Selling tobacco products is a complicated process and is subject to heavy regulation. These restrictions reflect public policy initiatives to reduce smoking. Therefore, if you wish to sell tobacco products, you will need to ensure that you comply with all the relevant laws. These laws cover all elements of the tobacco selling process, from displaying the product to selling them. This article details how your business can legally sell tobacco products.

Who Regulates Tobacco Products?

The Australian government regulates tobacco products. The Federal government sets the level of excise tax. However, state and territory governments regulate:

  • when a business can sell tobacco;
  • how businesses must sell tobacco; and
  • the circumstances where a business must refuse to sell tobacco.

States and territories also regulate where an individual can smoke in public.

Licences

If you intend to sell tobacco products, you need to either:

  • have a licence; or
  • formally notify your state government of this intention.

What you are required to do depends on which state or territory you are located in.

For example, in New South Wales, tobacco retailers must first notify the Director-General of the Department of Health.

However, in Western Australia, all tobacco retailers need a licence.

Selling Tobacco

Your business will typically only able to sell tobacco from one point of sale. You cannot sell single cigarettes. Furthermore, you cannot sell tobacco from a temporary or mobile structure, even if it forms part of your permanent premises. These prohibited structures include:

  • display stands;
  • booths;
  • tents;
  • marquees;
  • vans; and
  • trucks.

You also cannot sell tobacco at a major sporting event or arts-related events such as a music festival. Furthermore, you will usually have to display an A3 black and white sign warning of the dangers of smoking. It will need to be placed next to the place where the tobacco products are being sold or near your store’s entrance.

Legal Age

Both employees and employers can face stiff penalties for selling tobacco to a person under the age of 18. As a proprietor, you should have strict policies about asking for identification (ID). In addition, you should display a sign that clearly states that minors will not be served tobacco and indicates what types of ID you will accept.

Furthermore, you should regularly undertake staff training that focuses on:

  • not selling tobacco to minors;
  • requesting ID; and
  • the legal implications of selling to anyone aged below 18.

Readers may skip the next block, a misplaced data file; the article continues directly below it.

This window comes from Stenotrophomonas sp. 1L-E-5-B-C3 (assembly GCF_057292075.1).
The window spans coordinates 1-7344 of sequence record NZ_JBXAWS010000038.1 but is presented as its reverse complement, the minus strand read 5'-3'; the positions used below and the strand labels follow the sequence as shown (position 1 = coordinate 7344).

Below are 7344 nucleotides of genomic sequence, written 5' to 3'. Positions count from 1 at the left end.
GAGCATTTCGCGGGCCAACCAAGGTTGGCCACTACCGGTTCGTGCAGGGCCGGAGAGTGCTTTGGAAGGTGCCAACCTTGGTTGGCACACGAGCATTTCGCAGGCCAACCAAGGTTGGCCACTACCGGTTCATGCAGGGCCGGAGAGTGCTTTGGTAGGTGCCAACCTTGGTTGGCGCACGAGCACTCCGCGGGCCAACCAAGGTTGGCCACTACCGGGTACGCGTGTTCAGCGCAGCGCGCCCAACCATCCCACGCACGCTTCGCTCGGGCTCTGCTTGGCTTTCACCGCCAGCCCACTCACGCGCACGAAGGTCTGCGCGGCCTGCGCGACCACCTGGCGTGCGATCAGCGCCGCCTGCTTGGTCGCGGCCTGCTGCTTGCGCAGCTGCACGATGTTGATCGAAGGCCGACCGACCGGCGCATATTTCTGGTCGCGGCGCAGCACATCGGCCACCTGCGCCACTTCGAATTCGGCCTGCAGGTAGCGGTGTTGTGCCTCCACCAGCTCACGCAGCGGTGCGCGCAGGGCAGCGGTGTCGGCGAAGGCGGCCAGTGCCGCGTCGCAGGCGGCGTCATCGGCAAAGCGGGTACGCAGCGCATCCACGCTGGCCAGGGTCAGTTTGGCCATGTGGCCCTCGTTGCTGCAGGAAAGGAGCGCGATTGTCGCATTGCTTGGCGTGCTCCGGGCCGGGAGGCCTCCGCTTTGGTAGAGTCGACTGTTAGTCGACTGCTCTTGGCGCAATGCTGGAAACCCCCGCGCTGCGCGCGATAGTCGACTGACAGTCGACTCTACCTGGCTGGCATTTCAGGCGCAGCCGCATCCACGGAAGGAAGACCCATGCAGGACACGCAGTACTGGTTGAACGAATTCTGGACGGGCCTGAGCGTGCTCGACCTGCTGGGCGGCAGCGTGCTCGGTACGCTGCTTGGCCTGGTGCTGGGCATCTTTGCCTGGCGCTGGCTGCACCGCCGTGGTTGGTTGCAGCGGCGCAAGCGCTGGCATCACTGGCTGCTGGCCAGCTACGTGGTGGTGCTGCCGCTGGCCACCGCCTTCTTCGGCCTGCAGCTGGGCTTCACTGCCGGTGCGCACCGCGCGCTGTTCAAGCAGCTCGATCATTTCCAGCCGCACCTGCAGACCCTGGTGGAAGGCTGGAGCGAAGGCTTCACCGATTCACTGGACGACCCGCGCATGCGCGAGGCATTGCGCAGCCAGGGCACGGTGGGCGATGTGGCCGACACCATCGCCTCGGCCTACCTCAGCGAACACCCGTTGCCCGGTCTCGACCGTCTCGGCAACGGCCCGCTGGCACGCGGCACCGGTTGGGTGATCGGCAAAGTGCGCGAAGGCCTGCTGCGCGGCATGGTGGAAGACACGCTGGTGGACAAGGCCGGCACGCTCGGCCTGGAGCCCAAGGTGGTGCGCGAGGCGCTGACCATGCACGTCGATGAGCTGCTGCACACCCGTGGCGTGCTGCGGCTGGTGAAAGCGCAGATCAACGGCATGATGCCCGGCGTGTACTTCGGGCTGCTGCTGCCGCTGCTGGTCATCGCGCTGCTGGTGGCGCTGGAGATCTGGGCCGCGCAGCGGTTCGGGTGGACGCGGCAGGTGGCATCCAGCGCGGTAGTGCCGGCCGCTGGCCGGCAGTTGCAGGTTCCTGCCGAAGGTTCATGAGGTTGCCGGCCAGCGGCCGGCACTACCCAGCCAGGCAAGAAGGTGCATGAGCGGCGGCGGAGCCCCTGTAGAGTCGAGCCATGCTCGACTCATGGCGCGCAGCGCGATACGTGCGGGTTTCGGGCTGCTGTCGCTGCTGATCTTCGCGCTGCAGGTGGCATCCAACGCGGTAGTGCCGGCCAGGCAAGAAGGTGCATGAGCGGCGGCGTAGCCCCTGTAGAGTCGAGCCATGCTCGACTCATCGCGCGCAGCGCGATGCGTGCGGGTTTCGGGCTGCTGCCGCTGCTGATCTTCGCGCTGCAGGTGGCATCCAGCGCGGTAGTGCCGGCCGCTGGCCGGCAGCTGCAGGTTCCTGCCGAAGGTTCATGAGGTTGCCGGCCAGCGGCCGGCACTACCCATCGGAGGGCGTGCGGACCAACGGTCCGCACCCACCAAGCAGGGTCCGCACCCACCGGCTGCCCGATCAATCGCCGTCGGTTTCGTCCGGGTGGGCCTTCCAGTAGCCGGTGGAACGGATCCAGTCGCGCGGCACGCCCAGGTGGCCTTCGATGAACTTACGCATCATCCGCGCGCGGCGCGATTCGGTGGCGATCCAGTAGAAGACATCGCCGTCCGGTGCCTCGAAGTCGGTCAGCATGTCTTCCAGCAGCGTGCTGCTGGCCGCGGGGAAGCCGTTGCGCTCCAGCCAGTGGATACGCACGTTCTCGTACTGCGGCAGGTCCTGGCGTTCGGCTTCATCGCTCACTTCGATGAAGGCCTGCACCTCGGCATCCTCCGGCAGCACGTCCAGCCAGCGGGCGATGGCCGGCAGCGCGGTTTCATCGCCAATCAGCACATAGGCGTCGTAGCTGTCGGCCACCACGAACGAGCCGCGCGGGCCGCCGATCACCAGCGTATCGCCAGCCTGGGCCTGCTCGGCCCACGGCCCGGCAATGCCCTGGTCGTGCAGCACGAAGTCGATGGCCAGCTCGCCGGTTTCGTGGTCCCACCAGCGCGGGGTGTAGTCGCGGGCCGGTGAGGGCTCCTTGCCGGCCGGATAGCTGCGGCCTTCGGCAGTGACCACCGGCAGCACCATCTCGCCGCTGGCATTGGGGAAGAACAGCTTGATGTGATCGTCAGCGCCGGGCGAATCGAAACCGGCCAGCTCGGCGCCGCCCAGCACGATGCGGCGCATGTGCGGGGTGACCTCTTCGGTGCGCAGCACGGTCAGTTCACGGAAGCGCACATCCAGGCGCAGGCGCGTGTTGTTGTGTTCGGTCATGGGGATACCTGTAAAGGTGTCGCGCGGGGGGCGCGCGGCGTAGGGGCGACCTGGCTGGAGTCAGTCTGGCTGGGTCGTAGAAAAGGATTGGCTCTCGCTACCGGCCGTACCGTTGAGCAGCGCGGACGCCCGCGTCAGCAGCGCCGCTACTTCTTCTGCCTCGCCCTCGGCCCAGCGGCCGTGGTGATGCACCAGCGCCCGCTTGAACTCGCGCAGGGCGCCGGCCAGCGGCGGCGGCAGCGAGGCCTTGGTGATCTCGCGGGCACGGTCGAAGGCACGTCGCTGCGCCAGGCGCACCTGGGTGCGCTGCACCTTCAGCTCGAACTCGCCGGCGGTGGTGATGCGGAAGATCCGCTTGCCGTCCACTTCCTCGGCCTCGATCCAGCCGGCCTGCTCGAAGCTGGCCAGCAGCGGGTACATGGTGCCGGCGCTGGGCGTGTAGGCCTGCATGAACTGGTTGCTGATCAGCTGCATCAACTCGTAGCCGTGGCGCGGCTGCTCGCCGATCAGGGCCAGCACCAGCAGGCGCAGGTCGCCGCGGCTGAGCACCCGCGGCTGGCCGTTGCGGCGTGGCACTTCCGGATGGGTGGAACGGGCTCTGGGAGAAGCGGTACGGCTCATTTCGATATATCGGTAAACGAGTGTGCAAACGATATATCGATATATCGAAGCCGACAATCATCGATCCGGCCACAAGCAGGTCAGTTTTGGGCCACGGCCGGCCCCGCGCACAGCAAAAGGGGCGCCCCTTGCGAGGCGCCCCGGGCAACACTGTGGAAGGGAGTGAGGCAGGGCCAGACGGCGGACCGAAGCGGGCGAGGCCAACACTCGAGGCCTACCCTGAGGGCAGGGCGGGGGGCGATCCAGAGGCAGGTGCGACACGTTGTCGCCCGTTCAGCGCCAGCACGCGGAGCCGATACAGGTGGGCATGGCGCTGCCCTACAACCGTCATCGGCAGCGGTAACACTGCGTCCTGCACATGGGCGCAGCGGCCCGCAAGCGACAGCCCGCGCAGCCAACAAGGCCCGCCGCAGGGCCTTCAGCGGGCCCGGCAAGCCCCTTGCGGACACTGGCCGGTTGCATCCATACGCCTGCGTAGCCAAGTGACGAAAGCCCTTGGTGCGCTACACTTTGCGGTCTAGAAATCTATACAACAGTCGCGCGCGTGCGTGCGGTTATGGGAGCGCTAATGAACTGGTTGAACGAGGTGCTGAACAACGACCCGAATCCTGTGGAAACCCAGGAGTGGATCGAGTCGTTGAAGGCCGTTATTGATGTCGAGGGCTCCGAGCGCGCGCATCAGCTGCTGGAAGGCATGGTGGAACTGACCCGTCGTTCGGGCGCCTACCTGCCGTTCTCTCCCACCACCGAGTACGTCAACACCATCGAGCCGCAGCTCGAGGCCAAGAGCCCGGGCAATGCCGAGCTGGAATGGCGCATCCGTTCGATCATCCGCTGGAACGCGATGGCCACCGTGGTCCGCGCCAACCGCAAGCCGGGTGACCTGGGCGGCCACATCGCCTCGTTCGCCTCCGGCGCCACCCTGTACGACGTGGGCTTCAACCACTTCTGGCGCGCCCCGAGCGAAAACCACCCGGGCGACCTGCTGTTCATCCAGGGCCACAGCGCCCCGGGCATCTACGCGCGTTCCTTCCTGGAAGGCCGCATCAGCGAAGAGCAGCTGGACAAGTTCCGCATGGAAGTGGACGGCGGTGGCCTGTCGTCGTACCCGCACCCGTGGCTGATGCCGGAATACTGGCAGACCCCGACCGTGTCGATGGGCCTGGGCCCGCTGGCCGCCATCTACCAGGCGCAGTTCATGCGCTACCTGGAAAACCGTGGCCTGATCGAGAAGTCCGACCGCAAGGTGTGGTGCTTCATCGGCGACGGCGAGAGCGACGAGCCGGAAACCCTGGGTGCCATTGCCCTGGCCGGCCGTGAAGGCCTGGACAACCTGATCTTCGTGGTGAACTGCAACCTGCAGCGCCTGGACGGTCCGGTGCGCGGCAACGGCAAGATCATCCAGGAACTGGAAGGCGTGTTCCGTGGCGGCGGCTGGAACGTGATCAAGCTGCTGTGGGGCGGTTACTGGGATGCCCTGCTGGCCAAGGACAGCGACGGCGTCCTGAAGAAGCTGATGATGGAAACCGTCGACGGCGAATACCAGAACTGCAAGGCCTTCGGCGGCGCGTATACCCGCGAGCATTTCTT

You should also ask employees to sign their attendance at the training.

In Victoria, if you have implemented a comprehensive training regime, you may avoid a fine if their employee sells tobacco to a minor.

Banned Products

As a tobacco retailer, it is necessary to stay aware of any products that have been banned from sale. The Minister for Health bans the sale of certain products because their taste or appearance may entice young people to smoke. The government can also withdraw other non-tobacco products that resemble tobacco from the market. State and territory agencies have up to date lists that outline which products have been banned.

Displaying Tobacco Products

In Australia, you are not allowed to display tobacco products. If you are selling them, the products must be in an unobtrusive cupboard or drawer and cannot be visible. However, you can have an A4 sign that indicates you sell tobacco. Only duty-free shops and certified specialist tobacconists are exempt from this requirement.

When a customer requests a tobacco product, be careful to open the drawer or cupboard only for as long as necessary to remove it. An undecided customer cannot peruse these products. Instead, you must ask them general questions.

You must also repair any damaged cupboards or drawers that subsequently display the product as soon as possible. In the interim, you are legally obliged to make all reasonably practical efforts to ensure that tobacco products are not visible to the public. If the drawer or cupboard has labels or prices to guide staff, customers should not be able to read them. It is best practice to restock the products when the store is closed. If a delivery arrives during opening hours, the products must be removed from sight immediately.

As a tobacco retailer, you are allowed to have a board that displays the prices of your products. However, this is subject to specifications that mandate:

  • how large the writing can be;
  • that the board cannot be lit up;
  • that there must be an appropriate graphic warning on the board.

You cannot advertise cigarettes. Similarly, you cannot discount them or offer them in exchange for a voucher or as part of a customer loyalty or rewards scheme.

Vending Machines

You are only allowed to place a vending machine selling tobacco products in certain areas of your business. However, precisely where depends on what type of business you run.

For example, in Victoria, bottle shops can only have a machine next to the counter. In a bar, a machine must be visible and within a certain distance of the counter.

Key Takeaways

If you are a business owner selling tobacco products, your business must comply with its legal requirements. When selling tobacco, you must:

  • have the appropriate licence or make a formal notification;
  • refuse sale to minors;
  • not sell banned products; and
  • follow the legal requirements for displaying tobacco products.

If you have any questions about when or how you can sell tobacco products, contact LegalVision’s competition lawyers on 1300 544 755 or fill out the form on this page.

Carole Hemingway
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